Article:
Saturday Jul 21, 201212:54 AM GMT
GSA spent $269,000 on one-day conference
Sat Jul 21, 2012 12:53AM
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The General Services Administration held a one-day event at a cost topping a quarter of a million dollars less than a month after spending more than $823,000 at a Las Vegas conference that triggered a shake-up of the agency.

 

The GSA's inspector general is investigating a $269,000 awards ceremony that featured a guitarist, violinist and $21,000 in drumsticks given to participants, according to a letter on Thursday [July 19], from Inspector General Brian Miller to Senator Claire McCaskill, chairman of a Senate subcommittee on contracting oversight. The event in November 2010 took place in Arlington, Virginia, about a 12-minute drive from the GSAs offices in Washington.

 

U.S. lawmakers have been scrutinizing the agency since an April 2 report by the inspector general exposed lavish spending at a gathering at the M Resort Spa Casino in Henderson, Nevada, near Las Vegas. GSA Administrator Martha Johnson resigned amid the scandal and the inspector general has referred the matter to the Department of Justice.

 

Dan Tangherlini, who replaced Johnson as GSA acting administrator in April, brought the incident to the inspector general's attention, according to Miller's letter. Miller wrote that his office has "opened an administrative investigation."

 

"Under the new GSA leadership, this event and type of spending is not tolerated," Betsaida Alcantara, GSA's communications director, said in an e-mailed statement.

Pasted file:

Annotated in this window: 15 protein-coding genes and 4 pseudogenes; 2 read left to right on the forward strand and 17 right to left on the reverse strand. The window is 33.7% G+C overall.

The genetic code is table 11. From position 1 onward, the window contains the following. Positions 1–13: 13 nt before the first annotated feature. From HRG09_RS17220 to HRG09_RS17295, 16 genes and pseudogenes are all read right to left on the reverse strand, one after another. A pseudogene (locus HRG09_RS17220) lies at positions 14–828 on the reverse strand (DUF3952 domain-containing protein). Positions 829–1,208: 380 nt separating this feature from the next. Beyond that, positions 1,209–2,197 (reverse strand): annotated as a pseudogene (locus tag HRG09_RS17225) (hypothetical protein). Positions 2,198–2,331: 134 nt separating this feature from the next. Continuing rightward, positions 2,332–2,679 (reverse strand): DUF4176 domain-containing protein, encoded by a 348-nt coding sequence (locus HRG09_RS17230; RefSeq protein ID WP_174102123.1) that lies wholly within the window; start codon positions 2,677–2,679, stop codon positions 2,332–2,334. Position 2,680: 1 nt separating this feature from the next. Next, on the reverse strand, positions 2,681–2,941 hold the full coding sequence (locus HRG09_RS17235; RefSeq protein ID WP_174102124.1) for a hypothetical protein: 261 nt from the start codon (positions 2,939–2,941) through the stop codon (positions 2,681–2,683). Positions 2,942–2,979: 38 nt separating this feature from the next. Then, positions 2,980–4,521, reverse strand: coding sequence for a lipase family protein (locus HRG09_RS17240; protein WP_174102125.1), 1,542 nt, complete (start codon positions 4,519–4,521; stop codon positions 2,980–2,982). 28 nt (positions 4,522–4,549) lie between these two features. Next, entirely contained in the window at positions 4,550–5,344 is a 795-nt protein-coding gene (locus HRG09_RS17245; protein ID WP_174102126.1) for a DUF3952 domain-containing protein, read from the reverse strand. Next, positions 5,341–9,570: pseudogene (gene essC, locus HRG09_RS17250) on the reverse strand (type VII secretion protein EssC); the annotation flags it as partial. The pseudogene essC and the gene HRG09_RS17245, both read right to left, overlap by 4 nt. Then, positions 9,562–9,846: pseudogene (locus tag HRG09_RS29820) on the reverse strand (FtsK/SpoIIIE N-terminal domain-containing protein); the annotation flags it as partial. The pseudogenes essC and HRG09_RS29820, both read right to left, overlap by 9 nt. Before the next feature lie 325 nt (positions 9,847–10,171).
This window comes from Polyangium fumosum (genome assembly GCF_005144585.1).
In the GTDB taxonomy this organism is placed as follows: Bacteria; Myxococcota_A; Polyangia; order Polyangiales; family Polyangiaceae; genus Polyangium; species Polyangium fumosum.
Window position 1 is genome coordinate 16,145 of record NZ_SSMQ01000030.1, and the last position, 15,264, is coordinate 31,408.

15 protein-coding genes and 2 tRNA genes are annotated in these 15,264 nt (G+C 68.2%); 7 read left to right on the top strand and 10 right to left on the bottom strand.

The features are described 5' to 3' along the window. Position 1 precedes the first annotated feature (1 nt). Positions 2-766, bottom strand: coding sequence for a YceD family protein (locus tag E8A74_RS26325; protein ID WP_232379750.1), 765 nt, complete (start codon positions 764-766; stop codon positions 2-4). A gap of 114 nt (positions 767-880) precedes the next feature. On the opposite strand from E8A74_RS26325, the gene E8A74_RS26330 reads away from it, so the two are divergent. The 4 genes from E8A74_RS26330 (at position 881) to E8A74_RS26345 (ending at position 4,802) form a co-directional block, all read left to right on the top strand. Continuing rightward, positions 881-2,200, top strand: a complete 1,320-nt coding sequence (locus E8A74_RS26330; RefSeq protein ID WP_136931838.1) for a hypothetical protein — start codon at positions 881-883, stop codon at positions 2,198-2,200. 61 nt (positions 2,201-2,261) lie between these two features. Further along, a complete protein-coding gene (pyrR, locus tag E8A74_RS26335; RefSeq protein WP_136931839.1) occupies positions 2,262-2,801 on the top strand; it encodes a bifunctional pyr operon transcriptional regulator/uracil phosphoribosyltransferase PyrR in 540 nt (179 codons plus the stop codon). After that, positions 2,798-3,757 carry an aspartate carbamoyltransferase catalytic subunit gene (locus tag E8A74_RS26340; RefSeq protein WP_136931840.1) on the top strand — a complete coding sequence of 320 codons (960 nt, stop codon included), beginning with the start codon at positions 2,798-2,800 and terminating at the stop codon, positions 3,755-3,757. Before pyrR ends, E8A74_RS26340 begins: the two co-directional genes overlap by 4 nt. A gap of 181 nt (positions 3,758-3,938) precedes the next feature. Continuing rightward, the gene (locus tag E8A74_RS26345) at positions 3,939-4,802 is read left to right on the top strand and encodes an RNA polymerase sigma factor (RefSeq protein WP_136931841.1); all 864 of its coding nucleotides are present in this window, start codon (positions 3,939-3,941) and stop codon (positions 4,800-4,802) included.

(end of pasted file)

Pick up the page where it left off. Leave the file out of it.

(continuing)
The agency has been holding the awards ceremonies since 2002, Alcantara said.

 

The GSA's awards ceremony in 2010 had a "whole host of questionable charges," Representative John Mica, a Florida Republican who heads the House transportation committee, which in part oversees GSA, said at a press conference Thursday.

 

Mica said his committee is also investigating the event at the Crystal Gateway Marriott. In addition to the drumsticks, it included $21,000 in catering charges and $28,000 for 4,000 "time temperature picture frames," according to Miller's letter.

 

Taxpayers have funded at least $27.8 million in GSA conferences since 2005, almost a third of it spent in the popular vacation spots of Las Vegas, New Orleans and Orlando, Florida.

 

Tangherlini told lawmakers in April that he had canceled 35 GSA conferences in response to the inspector general report, saving taxpayers $995,686. On April 15, he issued a memorandum stating that "all travel for internal GSA meetings, training, conferences, seminars, leadership or management events" would be suspended until the end of the fiscal year, with some exceptions. Businessweek.com

 

AN/SM

 

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